12. Their Lordships entirely agree with this statement of the law and, applying the test indicated, their Lordships can find no reason for holding that the decrees or judgment executed against the respondents were either reversed or superseded by the judgment of this Board of June 18, 19H. By that judgment their Lordships did not propose to deal with anything but the actual subject matter of the case before them. In fact, the only point decided was that the High Court, under the circumstances, had no power to reverse the decisions of the Subordinate Courts. The facts in the case of Shama Purshad (1865) 10 M.I.A. 203 were, in their Lordships' opinion, entirely different. In that case the Judicial Committee, in applying the test already quoted, viz., 'whether the decree or judgment under which the money was originally recovered bad been reversed or superseded,' were of opinion that it was plainly intended by the Order in Council in that case that all the rights and liabilities of the parties should be dealt with under it and that it would be in contravention of the order to permit the decrees obtained pending the appeal on which it was made to interfere with this purpose. It was also pointed out that the plaint in which the original decree was recovered, described the interest recovered by the decrees under appeal as part of the same cause 1 of suit, holding, therefore, that such decrees were mere subordinate and dependent decrees, which could no longer be held to have remained in force when the decree on which they were dependent had been reversed. It is no doubt true, as stated in the judgment of the High Court, that in the case of Jogesh Chunder Butt v. Kali Churn Dutt I.L.R. (1877) Cal. 30 the decision in Shama Purshad's case was extended by a majority to apply to a case like the present, where it was sought to recover difference between the enhanced rent recovered and the fixed rent which the tenant was bound to pay. But for the reasons already stated their Lordships cannot agree with the interpretation of the case of Shama Purshad applied by the majority of the Court, and prefer the reasoning and conclusions set forth in the judgment of Garth C. J. which were concurred in by Jackson J.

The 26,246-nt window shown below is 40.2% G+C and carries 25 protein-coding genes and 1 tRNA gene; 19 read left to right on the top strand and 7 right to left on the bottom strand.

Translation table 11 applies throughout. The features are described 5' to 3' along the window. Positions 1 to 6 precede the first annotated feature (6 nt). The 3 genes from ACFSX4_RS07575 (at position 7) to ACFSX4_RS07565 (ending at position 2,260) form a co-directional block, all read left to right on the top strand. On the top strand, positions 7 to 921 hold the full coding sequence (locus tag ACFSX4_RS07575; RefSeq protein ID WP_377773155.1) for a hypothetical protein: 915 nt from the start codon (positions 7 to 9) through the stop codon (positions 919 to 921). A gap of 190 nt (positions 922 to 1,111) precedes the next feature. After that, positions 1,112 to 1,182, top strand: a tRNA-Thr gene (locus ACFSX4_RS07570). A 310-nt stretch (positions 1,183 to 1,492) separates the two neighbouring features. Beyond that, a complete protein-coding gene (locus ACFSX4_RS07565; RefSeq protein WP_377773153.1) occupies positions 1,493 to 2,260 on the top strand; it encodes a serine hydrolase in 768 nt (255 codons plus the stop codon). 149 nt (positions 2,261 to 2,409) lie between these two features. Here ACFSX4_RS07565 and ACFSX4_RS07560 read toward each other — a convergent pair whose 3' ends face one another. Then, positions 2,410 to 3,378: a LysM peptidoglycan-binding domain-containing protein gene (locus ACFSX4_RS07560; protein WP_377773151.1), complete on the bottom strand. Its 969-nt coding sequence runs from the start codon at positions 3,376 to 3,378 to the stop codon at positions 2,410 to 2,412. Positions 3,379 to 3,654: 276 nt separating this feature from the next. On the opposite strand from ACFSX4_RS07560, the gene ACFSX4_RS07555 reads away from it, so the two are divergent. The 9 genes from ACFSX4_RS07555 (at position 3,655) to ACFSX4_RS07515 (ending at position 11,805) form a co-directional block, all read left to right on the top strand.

13. Their Lordships are therefore of opinion that in the tenants' (respondents') actions for the recovery of the excess of rent the appeal should be allowed and the actions should be disimissed. In the suits by the appellants for the rent of a Fasli subsequent to the decision of the Privy Council their Lordships see no necessity for referring the case back to the Court of the Honorary Suits Deputy Collector of Bezwada as has been ordered by the High Court. That Court, by decrees of December 3, 1915, found that a suitable rate is Rs. 6 per acre, and the appellants have not before the Board questioned the amount of such decrees. Their Lordships, therefore, think these decrees should be affirmed.
14. Their Lordships will, therefore, humbly advise His Majesty that these appeals should be allowed but without costs, either in the Courts before whom the suits were litigated or before this Board.